Grafting is necessary because many of today's complex hybrids root poorly or erratically on their own. Most garden roses are grown on a variety of multiflora rose. Buds are taken from dormant plants in late fall and grafted the following spring or summer. (For more information, see the American Rose Society: Propagation)

It is as budded, field-grown plants that these new roses really begin to "show off." More are discarded and a few are budded in larger quantities for further testing. Only about a hundred make it to the second budding.

For at least another two to four years this process continues until only a handful remain. Some of the most promising are entered in the All-America Rose Selections judging. Four plants of each variety are sent to the 23 AARS test gardens around the country for two more years of observation. Once a company is ready to introduce a variety, large quantities of plants are budded and grown to marketable age - - a period of another two.

Long and arduous, the process of hybridization is now complete. The new variety - superior in any number of ways, be it color, fragrance, foliage, hardiness, disease resistance, or whatever - is now ready to bloom and grow beautifully in yards all over the country. Who knows? It may be the best seller, the one topping PEACE with over 20 million plants sold since 1945 and nearly every home rose garden having one!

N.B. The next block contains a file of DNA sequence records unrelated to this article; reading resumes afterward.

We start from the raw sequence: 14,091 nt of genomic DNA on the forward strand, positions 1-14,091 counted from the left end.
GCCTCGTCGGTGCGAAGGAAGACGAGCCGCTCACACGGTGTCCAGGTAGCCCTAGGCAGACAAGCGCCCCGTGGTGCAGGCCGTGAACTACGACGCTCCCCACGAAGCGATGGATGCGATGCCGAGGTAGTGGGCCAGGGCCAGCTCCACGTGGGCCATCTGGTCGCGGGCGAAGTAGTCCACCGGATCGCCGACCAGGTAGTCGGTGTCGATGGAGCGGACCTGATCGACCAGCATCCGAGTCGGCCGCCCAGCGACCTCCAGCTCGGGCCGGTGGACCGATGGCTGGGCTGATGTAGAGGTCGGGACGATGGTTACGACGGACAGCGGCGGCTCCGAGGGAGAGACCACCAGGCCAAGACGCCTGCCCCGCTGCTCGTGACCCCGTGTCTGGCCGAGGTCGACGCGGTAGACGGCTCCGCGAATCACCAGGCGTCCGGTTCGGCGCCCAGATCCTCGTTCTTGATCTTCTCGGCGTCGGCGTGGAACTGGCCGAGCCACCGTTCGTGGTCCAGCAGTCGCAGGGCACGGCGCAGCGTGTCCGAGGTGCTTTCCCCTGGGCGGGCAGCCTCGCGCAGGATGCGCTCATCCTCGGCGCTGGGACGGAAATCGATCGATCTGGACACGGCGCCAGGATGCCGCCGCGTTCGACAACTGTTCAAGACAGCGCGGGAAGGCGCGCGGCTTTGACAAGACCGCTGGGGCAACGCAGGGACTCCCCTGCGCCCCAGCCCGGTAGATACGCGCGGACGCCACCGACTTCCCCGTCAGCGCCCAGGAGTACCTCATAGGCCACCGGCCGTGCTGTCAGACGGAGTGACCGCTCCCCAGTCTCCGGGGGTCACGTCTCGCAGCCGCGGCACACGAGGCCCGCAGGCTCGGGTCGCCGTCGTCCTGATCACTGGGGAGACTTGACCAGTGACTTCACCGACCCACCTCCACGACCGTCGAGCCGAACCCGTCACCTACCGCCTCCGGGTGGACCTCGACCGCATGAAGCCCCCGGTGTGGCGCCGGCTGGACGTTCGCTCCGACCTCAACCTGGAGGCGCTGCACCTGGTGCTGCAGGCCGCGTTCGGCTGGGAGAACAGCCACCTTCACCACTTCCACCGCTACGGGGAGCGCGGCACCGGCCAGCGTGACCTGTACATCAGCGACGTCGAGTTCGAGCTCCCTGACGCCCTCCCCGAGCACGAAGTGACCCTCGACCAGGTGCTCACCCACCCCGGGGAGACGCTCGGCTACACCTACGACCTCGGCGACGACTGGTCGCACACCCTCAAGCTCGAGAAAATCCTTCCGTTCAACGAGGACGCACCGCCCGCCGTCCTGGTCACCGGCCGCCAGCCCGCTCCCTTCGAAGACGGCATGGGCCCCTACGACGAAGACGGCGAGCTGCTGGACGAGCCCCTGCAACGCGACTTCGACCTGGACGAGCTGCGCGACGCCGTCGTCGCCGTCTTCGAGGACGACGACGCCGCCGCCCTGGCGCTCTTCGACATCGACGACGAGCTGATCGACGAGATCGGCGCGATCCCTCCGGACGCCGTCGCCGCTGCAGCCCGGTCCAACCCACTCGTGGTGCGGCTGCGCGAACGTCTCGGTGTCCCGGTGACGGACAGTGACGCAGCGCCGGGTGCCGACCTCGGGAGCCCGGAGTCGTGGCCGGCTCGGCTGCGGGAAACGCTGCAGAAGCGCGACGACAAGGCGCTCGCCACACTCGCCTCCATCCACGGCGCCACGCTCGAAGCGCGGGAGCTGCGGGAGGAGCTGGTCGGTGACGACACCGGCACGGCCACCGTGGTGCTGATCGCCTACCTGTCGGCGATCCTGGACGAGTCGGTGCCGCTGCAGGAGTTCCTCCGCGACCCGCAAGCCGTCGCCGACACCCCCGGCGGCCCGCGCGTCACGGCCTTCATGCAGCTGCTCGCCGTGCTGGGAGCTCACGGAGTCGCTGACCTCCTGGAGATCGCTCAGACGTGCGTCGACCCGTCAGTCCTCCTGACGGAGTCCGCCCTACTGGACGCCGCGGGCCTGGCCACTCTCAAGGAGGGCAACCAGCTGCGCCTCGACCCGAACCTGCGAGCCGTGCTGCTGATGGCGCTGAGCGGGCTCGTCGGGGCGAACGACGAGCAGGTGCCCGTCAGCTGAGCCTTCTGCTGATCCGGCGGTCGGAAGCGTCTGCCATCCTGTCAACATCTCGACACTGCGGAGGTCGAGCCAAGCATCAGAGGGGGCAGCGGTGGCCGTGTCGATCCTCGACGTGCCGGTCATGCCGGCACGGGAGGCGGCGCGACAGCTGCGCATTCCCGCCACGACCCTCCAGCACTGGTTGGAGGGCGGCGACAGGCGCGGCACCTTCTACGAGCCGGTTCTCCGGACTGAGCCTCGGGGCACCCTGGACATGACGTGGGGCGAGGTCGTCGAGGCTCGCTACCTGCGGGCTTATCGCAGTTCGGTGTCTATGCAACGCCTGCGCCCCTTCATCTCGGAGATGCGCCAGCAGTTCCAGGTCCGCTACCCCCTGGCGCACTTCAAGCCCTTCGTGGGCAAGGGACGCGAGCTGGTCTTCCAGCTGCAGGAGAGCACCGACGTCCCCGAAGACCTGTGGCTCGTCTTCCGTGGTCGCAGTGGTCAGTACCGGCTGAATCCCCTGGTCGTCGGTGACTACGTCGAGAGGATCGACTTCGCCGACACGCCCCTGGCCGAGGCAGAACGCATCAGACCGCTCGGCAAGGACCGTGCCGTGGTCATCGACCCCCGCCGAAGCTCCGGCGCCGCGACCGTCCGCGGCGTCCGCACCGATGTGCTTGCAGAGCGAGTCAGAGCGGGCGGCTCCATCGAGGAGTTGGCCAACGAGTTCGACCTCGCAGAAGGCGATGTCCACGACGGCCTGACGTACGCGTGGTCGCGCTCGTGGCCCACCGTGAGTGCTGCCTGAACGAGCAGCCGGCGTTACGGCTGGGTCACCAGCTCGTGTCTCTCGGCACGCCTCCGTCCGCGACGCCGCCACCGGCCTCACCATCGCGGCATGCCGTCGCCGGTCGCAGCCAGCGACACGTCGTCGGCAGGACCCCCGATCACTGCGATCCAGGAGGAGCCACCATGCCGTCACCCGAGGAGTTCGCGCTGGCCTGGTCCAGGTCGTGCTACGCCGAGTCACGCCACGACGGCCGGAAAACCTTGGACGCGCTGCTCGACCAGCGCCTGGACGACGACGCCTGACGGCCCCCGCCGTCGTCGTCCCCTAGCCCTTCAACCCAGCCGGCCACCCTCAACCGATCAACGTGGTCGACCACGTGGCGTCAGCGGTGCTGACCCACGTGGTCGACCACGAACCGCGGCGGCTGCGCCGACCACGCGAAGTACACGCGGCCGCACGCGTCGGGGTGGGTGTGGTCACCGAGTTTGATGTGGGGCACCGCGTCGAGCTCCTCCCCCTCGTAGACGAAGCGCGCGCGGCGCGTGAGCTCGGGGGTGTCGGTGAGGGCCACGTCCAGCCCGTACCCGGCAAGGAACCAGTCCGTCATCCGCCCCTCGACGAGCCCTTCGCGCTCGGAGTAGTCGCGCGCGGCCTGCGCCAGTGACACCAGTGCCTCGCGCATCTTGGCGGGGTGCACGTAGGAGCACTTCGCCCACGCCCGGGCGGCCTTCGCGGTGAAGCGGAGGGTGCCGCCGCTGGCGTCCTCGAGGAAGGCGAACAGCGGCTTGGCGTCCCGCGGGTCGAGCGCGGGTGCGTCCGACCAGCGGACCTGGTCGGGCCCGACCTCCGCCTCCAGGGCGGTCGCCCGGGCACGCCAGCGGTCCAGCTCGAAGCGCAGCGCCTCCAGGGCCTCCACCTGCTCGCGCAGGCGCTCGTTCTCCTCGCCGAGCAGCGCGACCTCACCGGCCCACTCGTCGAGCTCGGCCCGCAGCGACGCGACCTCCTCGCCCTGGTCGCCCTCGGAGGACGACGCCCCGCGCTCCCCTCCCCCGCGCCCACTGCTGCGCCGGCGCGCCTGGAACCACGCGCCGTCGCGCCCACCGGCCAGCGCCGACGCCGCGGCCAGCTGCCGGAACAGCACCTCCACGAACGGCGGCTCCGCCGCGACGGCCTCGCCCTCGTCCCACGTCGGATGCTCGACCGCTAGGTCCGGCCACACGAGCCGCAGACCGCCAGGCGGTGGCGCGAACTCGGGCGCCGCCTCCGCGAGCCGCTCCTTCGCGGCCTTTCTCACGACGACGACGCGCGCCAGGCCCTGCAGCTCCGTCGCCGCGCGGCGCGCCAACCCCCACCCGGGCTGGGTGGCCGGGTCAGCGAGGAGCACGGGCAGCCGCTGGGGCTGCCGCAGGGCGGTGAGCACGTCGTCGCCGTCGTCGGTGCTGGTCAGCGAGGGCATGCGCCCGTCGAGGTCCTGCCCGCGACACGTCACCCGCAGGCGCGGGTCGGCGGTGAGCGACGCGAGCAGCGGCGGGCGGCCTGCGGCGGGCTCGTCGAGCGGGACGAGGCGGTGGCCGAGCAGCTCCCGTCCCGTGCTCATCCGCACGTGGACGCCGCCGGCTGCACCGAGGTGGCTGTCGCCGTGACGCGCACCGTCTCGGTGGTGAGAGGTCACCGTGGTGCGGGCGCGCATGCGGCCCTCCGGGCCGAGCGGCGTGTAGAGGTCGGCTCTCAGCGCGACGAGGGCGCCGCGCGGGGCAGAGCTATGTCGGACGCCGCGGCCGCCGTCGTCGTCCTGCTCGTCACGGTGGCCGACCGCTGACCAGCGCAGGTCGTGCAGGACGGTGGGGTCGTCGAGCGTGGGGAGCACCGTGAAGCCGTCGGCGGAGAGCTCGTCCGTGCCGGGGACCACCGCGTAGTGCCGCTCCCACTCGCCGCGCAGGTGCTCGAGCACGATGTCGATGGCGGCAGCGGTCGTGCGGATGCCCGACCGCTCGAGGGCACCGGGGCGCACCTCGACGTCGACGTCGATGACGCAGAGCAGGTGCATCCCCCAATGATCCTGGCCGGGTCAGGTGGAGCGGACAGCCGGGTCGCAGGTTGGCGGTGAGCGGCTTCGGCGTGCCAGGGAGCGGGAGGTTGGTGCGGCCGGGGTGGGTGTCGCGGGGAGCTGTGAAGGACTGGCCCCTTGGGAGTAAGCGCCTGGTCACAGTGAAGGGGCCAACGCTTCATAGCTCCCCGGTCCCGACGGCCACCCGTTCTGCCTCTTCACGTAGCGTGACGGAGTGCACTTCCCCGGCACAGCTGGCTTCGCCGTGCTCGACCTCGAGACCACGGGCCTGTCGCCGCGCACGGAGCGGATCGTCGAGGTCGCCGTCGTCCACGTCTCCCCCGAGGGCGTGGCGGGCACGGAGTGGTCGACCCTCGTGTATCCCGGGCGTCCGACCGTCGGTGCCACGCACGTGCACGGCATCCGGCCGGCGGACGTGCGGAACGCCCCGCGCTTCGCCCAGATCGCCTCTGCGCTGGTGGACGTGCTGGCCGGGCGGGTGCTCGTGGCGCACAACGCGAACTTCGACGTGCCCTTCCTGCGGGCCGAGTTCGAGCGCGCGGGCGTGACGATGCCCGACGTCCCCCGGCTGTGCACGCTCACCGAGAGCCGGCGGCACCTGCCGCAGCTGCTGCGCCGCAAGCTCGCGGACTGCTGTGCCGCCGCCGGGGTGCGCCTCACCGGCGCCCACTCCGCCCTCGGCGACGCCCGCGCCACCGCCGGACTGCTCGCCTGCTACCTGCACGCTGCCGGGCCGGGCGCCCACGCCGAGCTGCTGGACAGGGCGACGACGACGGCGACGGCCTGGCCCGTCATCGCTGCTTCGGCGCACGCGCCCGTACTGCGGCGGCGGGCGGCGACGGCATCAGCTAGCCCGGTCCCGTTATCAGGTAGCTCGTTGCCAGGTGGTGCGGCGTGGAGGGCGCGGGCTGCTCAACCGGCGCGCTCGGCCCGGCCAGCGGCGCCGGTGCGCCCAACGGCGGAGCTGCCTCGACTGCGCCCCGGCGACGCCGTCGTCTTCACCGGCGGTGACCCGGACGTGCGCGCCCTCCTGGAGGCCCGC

One rose characteristic which most people expect is fragrance. Watch someone walk by roses in full bloom. First, there'll be an exclamation over color or beauty, but, inevitably, the head will bend in expectation of that special scent we've come to expect.

Many years ago Alice Morse Earle wrote, "The fragrance of the sweetest rose is beyond an other flower scent, it is irresistible, enthralling; you cannot leave it. I have never doubted the rose has some compelling quality not shared by other flowers. I do not know whether it comes from some inherent witchery of the plant, but it certainly exists."

Elusive, mysterious, the fragrance of roses and the romance surrounding it is legendary. For instance, Cleopatra supposedly entertained Marc Anthony in a room filled with 18 inches of rose petals, and the sails of her ship were soaked with rose water so that "the very winds were lovesick." In the 1300's, Queen Elizabeth of Hungary, whose beauty ritual included quantities of rose water, was, at the age of 72, able to successfully woo the King of Poland. At a seventeenth-century Persian royal wedding, rose petals were floated on garden canals filled with rose water. Such lavishness attests to both the literal and figurative power of rose fragrance.